Broadcasting is inherently a medium of fixed location and because of its dependence on direct-wave radiation, television broadcasting is particularly so. In the United States, because of the dominance of advertising, these fixed locations have come to be called markets. Additionally the term market may refer to a group of people of interest to broadcasters and/or advertisers for business reasons. Indeed, the term is increasingly used in this manner throughout the world as more and more television systems become supported by advertising revenue or other commercial underwriters.

The broadcast television signal operates by direct-wave radiation; the signal waves must travel in a straight line from the transmitting to the receiving antenna. Even if transmitters could operate with unlimited power, television broadcasting operates in a geography fixed by the horizon of the curve of the earth's surface. As the signal radiates outward from a transmitting antenna it produces a more-or-less round geographical coverage pattern, with a radius of about 60 miles for VHF (Very High Frequency) stations and about 35 miles for UHF (Ultra High Frequency) stations. The coverage contour can be distorted by hills and mountains that block the signal, increased by antenna height, or added to by translators that rebroadcast the signal at another frequency in another location, or by retransmission on cable television systems.

Reflecting the inherent locatedness of television broadcasting, the United States Federal Communications Commission (FCC) allocates channels and assigns licenses to facilities in communities. The word "market" has come to be the designator of those communities, reflecting the degree to which advertising dominates television in the United States. Anyone doing any type of business in an area may of course refer to that area or the people living in it as a market, placing the boundaries wherever sensible for the business in question. This practice includes the operators of commercial television. (The operators of noncommercial television facilities have less reason to use the word market, though it is increasingly applied in this arena.) In the business of television these geographically outlined markets are formally defined by the ratings companies, among which Nielsen Media Research dominates.

Markets are defined by Nielsen as Designated Market Areas (DMAs) in a manner essentially the same that the Arbitron company, which is no longer in the business of providing television ratings, once defined Areas of Dominant Influence (ADIs). Both acronyms are still commonly used and designate essentially the same thing.

DMAs are defined by county, or in some cases parts of counties (for convenience counties will suffice). Every county in the United States is assigned to one and only one DMA. Each DMA is named after the city that defines its center, such as the Chicago DMA or the Des Moines DMA. Each county is assigned to that DMA in which are located the television stations most watched in the county in question. So, for example, Los Angeles County is assigned to the Los Angeles DMA because the television stations that the people in Los Angeles County watch most often are located in Los Angeles County. But Orange County is also assigned to the Los Angeles DMA because the most frequently watched television stations Orange County are also located in Los Angeles County.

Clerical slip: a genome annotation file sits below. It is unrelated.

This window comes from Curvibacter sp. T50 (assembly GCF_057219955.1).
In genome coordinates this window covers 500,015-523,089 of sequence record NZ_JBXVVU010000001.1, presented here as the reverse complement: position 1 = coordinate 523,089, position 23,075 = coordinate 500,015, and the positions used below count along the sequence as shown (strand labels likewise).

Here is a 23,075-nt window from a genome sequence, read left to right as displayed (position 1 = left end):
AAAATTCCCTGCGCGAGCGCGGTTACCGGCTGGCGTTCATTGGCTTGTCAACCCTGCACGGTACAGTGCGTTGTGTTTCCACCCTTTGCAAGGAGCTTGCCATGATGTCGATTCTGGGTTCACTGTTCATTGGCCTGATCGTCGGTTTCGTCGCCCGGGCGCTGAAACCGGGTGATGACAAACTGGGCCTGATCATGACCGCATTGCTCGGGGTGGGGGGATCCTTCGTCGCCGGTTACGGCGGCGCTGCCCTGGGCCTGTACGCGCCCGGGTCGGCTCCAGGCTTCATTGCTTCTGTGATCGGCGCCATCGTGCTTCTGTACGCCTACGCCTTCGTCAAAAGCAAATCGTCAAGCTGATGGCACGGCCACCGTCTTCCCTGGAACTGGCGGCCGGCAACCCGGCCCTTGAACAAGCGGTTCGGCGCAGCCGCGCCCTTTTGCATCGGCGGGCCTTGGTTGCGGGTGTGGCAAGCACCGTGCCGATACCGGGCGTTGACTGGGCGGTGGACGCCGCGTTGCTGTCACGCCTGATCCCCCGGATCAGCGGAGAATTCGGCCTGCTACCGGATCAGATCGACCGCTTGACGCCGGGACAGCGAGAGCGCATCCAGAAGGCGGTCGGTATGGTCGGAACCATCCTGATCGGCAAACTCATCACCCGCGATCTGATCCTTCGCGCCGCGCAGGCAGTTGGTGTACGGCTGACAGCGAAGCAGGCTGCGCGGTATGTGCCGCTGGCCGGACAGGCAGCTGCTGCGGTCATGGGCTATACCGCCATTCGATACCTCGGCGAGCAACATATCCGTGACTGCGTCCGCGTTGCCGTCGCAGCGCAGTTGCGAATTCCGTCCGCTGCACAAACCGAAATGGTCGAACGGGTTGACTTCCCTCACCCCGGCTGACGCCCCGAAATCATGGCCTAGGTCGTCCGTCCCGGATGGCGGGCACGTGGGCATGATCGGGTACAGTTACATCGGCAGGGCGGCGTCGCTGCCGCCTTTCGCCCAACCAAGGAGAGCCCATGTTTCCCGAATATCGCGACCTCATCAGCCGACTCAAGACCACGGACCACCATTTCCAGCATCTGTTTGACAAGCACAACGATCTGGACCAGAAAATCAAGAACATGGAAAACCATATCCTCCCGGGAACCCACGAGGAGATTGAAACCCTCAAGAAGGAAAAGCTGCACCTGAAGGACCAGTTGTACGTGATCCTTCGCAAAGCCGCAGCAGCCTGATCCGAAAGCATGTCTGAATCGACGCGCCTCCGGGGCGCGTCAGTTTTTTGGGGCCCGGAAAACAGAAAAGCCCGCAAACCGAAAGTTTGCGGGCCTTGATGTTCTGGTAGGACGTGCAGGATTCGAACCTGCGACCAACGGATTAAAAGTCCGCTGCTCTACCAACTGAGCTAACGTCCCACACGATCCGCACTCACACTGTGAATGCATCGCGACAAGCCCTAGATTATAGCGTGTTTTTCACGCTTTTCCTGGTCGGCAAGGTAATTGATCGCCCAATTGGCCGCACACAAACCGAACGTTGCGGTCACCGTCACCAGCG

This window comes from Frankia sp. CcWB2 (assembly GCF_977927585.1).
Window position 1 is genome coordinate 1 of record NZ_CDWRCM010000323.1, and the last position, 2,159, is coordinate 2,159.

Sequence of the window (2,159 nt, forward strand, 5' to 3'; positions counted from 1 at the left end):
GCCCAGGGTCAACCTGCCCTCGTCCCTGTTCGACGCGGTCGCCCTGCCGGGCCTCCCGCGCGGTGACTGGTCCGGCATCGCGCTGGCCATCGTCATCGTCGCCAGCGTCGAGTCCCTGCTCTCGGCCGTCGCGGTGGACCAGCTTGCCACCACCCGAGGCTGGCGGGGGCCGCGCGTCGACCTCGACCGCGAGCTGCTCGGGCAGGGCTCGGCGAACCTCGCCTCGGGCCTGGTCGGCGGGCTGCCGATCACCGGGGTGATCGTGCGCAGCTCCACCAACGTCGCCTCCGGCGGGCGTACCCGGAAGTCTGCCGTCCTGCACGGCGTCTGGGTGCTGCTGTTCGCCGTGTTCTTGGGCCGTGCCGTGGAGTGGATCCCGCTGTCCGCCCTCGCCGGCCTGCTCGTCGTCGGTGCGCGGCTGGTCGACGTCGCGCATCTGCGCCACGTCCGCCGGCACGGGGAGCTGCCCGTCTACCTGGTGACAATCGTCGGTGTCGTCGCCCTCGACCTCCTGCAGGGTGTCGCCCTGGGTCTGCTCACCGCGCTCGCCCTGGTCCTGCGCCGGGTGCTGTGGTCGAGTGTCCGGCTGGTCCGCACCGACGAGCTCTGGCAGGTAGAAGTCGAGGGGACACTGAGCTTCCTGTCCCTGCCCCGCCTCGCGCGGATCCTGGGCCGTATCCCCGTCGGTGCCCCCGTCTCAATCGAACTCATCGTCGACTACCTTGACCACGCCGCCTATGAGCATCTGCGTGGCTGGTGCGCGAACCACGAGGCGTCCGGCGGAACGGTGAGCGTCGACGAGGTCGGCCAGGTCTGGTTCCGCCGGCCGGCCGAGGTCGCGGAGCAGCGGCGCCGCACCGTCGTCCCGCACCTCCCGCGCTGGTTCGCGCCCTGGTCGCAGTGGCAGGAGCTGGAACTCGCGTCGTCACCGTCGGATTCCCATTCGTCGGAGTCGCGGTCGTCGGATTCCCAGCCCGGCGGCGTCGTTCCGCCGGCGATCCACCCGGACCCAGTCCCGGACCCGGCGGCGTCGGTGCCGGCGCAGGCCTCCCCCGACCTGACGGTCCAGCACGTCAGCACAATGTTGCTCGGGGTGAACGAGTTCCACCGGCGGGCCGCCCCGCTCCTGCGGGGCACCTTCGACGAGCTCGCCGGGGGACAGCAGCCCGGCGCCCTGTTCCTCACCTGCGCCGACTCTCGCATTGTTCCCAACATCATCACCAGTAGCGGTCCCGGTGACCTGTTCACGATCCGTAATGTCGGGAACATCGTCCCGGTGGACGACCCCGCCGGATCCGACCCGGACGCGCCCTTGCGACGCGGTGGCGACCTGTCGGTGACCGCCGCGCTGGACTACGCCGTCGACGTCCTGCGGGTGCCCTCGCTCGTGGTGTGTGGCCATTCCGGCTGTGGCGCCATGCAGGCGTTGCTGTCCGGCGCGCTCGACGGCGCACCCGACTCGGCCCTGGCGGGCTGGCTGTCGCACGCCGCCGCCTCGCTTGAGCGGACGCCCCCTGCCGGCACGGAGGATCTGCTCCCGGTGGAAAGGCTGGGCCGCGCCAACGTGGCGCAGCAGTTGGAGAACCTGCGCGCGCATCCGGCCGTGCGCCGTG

Such a system of categories, in which every county in the United States is assigned to one and only one DMA, is considered mutually exclusive and exhaustive. Such systems have formal advantages. The key benefit here is the simple arithmatic arithmetic for manipulating numbers associated with the categories. Since none of the markets overlap, numbers associated with any of them can be added together to describe a market that would be defined as the aggregate of the smaller markets. Since no area is left out of the system of market definitions, the sum of all of them defines the national market. This eases calculation of ratings and other data for local, regional, or national markets, and for syndicated, cable, and network television shows available in different areas.

In addition to these formal uses of the term market, as Nielsen's DMA or regional or national aggregates of DMAs, there are various other uses for the term market in the television business. One of the most common is in phrases such as "the African-American market," "the Hispanic market," or "an upscale market". These are extensions of the use of demographics to define types of people of interest to advertisers and other business people. In either usage the term remains a clear marker of the commercial aspects of the U.S. television industry, in which buying and selling--of both programs and audiences--is a central component.

- Eric Rothenbuhler


Bagdikian, Ben H. The Media Monopoly. Boston, Massachusetts: Beacon Press, 1992.

Bogart, Leo. Commercial Culture: The Media System and the Public Interest. New York: Oxford University Press, 1995.

Compaine, Benjamin, with others, editors. Who Owns the Media? Concentration of Ownership in the Mass Communication Industry. New York: Harmony Books, 1979.

Multimedia Audiences. New York: Mediamark Research Inc., 1986 Study of Media & Markets. New York: Simmons Market Research Bureau, 1990.

Turow, Joseph. Media Systems in Society: Understanding Industries, Strategies, and Power. New York: Longman, 1992.


See also A.C. Nielsen Company; Advertising; Call Signs/Letters; Magid Associates; Ratings; Share